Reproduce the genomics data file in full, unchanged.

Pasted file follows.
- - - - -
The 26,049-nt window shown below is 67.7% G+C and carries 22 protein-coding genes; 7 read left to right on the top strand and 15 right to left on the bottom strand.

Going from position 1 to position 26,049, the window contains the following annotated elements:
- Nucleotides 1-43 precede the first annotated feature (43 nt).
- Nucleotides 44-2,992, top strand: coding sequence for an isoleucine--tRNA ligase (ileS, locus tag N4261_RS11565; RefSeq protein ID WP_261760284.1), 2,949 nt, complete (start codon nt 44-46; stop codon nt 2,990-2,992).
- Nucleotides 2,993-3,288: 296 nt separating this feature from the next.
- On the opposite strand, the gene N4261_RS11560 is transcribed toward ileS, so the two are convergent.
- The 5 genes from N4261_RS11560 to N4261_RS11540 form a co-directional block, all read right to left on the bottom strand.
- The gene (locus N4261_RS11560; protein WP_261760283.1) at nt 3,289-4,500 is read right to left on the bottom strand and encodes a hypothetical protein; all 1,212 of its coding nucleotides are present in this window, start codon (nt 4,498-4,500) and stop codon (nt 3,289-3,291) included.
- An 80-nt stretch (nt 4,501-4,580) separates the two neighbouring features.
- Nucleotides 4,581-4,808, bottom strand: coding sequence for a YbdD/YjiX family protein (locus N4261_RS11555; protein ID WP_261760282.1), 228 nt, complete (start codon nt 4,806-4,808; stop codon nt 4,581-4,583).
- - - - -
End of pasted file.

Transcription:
The 26,049-nt window shown below is 67.7% G+C and carries 22 protein-coding genes; 7 read left to right on the top strand and 15 right to left on the bottom strand.

Going from position 1 to position 26,049, the window contains the following annotated elements:
- Nucleotides 1-43 precede the first annotated feature (43 nt).
- Nucleotides 44-2,992, top strand: coding sequence for an isoleucine--tRNA ligase (ileS, locus tag N4261_RS11565; RefSeq protein ID WP_261760284.1), 2,949 nt, complete (start codon nt 44-46; stop codon nt 2,990-2,992).
- Nucleotides 2,993-3,288: 296 nt separating this feature from the next.
- On the opposite strand, the gene N4261_RS11560 is transcribed toward ileS, so the two are convergent.
- The 5 genes from N4261_RS11560 to N4261_RS11540 form a co-directional block, all read right to left on the bottom strand.
- The gene (locus N4261_RS11560; protein WP_261760283.1) at nt 3,289-4,500 is read right to left on the bottom strand and encodes a hypothetical protein; all 1,212 of its coding nucleotides are present in this window, start codon (nt 4,498-4,500) and stop codon (nt 3,289-3,291) included.
- An 80-nt stretch (nt 4,501-4,580) separates the two neighbouring features.
- Nucleotides 4,581-4,808, bottom strand: coding sequence for a YbdD/YjiX family protein (locus N4261_RS11555; protein ID WP_261760282.1), 228 nt, complete (start codon nt 4,806-4,808; stop codon nt 4,581-4,583).